The Green Party may be the most vocal defender of transparency and open government in Parliament but most of its annual conference will take place behind closed doors.

Every conference session except the leadership speeches and several lectures will be closed to media at the Christchurch event this weekend.

Green MPs were in uproar two weeks ago when a official document for urgent legislation was mostly blacked out. But its programme had a similar appearance, with most sessions listed as "p" for private.

Green Party co-leader Russel Norman said that it was difficult to strike a balance between having an open, accessible gathering and allowing party members to express their views freely.

He felt that completely open sessions could stifle free and frank conversation between party members.

"If we have a whole line of cameras there, and someone wants to disagree with me, it is just a fact of reality that they will be discouraged from doing so with the full knowledge that whatever they say will become the news story."

Dr Norman said that MPs urged members to make the conference as open as possible, but that request was often resisted by the party.

He believed that if internal democracy could not properly operate, then political debate moved further behind closed doors.

"I'd argue that all you end up with is the National Party, where the real decisions and the real discussions and the real power operate elsewhere."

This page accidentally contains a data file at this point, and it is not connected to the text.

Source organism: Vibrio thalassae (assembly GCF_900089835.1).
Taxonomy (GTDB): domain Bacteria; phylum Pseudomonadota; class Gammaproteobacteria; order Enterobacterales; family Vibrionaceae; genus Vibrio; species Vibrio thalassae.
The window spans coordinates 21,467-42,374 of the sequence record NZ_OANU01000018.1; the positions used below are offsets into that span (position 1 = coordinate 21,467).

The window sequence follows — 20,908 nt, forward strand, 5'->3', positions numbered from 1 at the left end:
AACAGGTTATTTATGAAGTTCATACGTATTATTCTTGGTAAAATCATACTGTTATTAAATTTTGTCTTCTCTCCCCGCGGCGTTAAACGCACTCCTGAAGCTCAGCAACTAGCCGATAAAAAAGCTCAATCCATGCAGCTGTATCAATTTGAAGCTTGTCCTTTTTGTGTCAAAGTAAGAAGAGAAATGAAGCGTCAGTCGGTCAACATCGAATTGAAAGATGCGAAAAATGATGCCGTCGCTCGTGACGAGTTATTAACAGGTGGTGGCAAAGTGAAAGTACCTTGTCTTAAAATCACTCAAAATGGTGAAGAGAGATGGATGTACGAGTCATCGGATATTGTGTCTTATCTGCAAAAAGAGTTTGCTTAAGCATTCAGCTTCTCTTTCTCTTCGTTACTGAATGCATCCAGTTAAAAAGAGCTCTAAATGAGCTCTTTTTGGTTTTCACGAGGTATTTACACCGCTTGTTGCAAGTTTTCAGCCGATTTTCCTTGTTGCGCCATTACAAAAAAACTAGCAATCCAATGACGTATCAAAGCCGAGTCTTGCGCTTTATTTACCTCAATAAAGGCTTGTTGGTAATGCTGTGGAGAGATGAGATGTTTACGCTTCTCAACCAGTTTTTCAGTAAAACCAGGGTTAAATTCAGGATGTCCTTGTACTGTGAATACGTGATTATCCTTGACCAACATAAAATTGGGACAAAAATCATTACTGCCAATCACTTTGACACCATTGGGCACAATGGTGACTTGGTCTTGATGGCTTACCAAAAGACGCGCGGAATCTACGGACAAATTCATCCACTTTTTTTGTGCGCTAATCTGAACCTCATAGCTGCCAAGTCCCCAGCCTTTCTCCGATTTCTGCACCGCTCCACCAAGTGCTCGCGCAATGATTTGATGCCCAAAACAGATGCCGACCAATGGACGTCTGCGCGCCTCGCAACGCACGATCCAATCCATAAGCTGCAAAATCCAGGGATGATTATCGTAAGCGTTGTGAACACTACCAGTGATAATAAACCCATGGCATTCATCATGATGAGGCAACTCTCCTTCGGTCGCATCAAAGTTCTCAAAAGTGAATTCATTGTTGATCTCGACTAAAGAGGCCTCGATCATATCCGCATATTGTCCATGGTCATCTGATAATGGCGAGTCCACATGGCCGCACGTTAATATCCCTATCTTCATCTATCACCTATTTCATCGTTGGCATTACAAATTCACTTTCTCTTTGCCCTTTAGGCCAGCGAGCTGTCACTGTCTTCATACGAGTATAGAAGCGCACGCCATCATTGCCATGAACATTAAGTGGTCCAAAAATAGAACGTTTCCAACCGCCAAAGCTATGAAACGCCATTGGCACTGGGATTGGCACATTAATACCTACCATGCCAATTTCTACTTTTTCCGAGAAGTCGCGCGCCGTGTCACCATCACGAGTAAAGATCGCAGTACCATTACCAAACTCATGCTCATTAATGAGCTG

Green Party co-convenor Pete Huggins said that allowing party members to make decisions in private was part of a democracy.

"We're not trying to exclude [media] but we do have to balance that with internal membership stuff."

But he admitted that if the party continued to grow it would have to consider greater openness at its annual meetings.

Asked whether Greens were concerned about how they could be portrayed, Mr Huggins said: "We're perfectly happy for cameras to be there, but I think it's more just about the content of what goes on in those sessions."

The party has been haunted by television coverage of Green MPs dancing around a maypole at a previous annual conference.

Where do Labour and Greens stand?


Greens: Build $300,000 homes and allow tenants to rent to buy, introduce warrants of fitness for rental homes, set limits on rent increases.

Labour: Build 100,000 affordable homes for first-time buyers over 10 years.


Greens: Allow mining, but oppose deep-water drilling and expansion of fossil fuel extraction.

Labour: Support "responsible mining" but not on highest-ranked conservation land.

Climate change

Greens: At a minimum, strengthen the Emissions Trading Scheme. Make sure there is a good price on carbon, and consider a carbon tax.

Labour: Strengthen Emissions Trading Scheme.


Greens: Opposes partial sales of energy companies. Would consider the Government's fiscal health before deciding whether to buy back companies.

Labour: Opposes partial sales, has not confirmed whether it would buy companies back if in government.

Environment/Resource Management

Greens: Review the Resource Management Act, probably repeal changes to the act which affected environmental protections.

Labour: Supports streamlining of RMA, would repeal provisions which reduce environmental protections.


Both parties will introduce a single electricity agency (NZ Power) which sets prices. Monetary policy

Greens: Give more power to the Reserve Bank to intervene in currency such as through quantitative easing (printing money).

Labour: Give Reserve Bank more tools to intervene in currency, but would not print money.